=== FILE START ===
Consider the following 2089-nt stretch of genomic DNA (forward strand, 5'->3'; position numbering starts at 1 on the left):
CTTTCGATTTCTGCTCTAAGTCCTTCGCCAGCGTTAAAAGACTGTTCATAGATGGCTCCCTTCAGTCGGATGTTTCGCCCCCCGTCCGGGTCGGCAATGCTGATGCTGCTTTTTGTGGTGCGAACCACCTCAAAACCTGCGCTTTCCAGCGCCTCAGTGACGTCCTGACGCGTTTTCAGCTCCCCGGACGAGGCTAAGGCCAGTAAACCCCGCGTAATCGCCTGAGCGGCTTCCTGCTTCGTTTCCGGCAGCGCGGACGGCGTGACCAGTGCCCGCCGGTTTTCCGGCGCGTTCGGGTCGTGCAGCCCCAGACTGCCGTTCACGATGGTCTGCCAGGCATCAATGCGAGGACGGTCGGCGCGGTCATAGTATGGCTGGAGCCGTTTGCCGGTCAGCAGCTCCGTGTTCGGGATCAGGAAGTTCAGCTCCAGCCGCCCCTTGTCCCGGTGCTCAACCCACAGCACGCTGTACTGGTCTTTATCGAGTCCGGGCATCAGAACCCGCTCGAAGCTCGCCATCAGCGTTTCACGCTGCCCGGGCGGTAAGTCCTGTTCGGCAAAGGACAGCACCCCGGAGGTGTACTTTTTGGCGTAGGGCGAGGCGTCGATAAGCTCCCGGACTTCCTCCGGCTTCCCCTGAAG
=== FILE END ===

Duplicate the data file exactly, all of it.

Consider the following 2089-nt stretch of genomic DNA (forward strand, 5'->3'; position numbering starts at 1 on the left):
CTTTCGATTTCTGCTCTAAGTCCTTCGCCAGCGTTAAAAGACTGTTCATAGATGGCTCCCTTCAGTCGGATGTTTCGCCCCCCGTCCGGGTCGGCAATGCTGATGCTGCTTTTTGTGGTGCGAACCACCTCAAAACCTGCGCTTTCCAGCGCCTCAGTGACGTCCTGACGCGTTTTCAGCTCCCCGGACGAGGCTAAGGCCAGTAAACCCCGCGTAATCGCCTGAGCGGCTTCCTGCTTCGTTTCCGGCAGCGCGGACGGCGTGACCAGTGCCCGCCGGTTTTCCGGCGCGTTCGGGTCGTGCAGCCCCAGACTGCCGTTCACGATGGTCTGCCAGGCATCAATGCGAGGACGGTCGGCGCGGTCATAGTATGGCTGGAGCCGTTTGCCGGTCAGCAGCTCCGTGTTCGGGATCAGGAAGTTCAGCTCCAGCCGCCCCTTGTCCCGGTGCTCAACCCACAGCACGCTGTACTGGTCTTTATCGAGTCCGGGCATCAGAACCCGCTCGAAGCTCGCCATCAGCGTTTCACGCTGCCCGGGCGGTAAGTCCTGTTCGGCAAAGGACAGCACCCCGGAGGTGTACTTTTTGGCGTAGGGCGAGGCGTCGATAAGCTCCCGGACTTCCTCCGGCTTCCCCTGAAG